School districts strongly influence the strategic choices that schools make to improve teaching and learning. Districts -- composed of local school boards, superintendents, and central office staff -- act as gatekeepers for federal and state policy by translating, interpreting, supporting, or blocking actions on their schools' behalf. In fact, the efforts of districts to build the capacity of students, teachers, and schools are often the major, and sometimes only, source of external assistance that schools receive. In an effort to revisit the often forgotten role of districts in the improvement process, this policy brief explores the promises and challenges of four major capacity-building strategies that CPRE researchers observed in 22 districts in California, Colorado, Florida, Kentucky, Maryland, Michigan, Minnesota, and Texas over a two-year period.

State Strategies for Building Capacity: Addressing the Needs of Standards-Based Reform

July 1, 1998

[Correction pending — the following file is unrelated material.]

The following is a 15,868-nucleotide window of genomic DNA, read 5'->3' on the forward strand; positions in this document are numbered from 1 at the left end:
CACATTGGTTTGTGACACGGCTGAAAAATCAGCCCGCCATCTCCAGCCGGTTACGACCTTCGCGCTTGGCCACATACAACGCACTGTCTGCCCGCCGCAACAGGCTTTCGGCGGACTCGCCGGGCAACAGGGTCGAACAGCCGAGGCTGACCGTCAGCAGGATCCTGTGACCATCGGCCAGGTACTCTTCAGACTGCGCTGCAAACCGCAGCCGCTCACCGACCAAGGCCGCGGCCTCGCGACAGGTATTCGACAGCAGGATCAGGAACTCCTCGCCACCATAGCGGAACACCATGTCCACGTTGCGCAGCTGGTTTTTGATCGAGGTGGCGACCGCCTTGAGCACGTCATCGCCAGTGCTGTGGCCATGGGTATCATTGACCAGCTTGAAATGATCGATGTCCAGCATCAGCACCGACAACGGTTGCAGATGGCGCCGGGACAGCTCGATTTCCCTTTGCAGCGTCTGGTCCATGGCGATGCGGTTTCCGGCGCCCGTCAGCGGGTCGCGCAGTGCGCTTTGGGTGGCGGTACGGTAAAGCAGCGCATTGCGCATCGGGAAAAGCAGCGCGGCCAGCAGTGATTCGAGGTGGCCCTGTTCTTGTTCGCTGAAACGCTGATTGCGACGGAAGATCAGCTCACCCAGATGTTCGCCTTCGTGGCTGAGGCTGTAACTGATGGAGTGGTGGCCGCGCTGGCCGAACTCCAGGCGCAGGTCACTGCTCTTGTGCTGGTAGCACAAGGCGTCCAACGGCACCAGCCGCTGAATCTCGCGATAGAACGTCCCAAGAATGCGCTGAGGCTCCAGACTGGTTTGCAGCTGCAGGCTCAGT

Over the past decade or more, state policymakers have concentrated on putting the architecture of standards-based reform in place: setting challenging academic content standards and performance standards for all students; and instituting compatible tests, incentives, and accountability systems to reinforce these ambitious outcomes. Many states and districts have also restructured their governance systems to delegate more authority to local decision-makers.But clearly defined learning goals and accountability systems do not by themselves yield continued improvement in student learning. Some states with high standards and related assessment and accountability programs in place are finding that their early gains in student achievement have plateaued in certain academic areas. Furthermore, achievement gaps between students from majority groups and those from minority groups continue to exist, and students with disabilities still have poorer educational outcomes than other students.Acknowledging that clear standards and strong incentives alone are not sufficient to dramatically change teaching and learning, policymakers and policy analysts have started to talk about and implement "capacity-building" strategies. "Capacity" in this policy context refers to the wherewithal needed to translate high standards and incentives into effective inby Diane Massell struction and strong student performance. This issue of CPRE Policy Briefs examines capacity-building strategies used in eight states, and analyzes their promise and continuing challenges.One way of defining capacity is to ask what elements are needed to support effective instruction. People often think of capacity in terms of teachers' knowledge and skills. But effective classrooms also require quality instructional materials and students motivated and ready to learn. And, classrooms exist within larger contexts--the school, the school district, and the state education system--that provide educational direction and leadership, and influence social norms as well as access to resources and knowledge.The capacity of classrooms and of organizations that support classrooms fall into seven areas we think are essential to generating improvement in teaching and learning.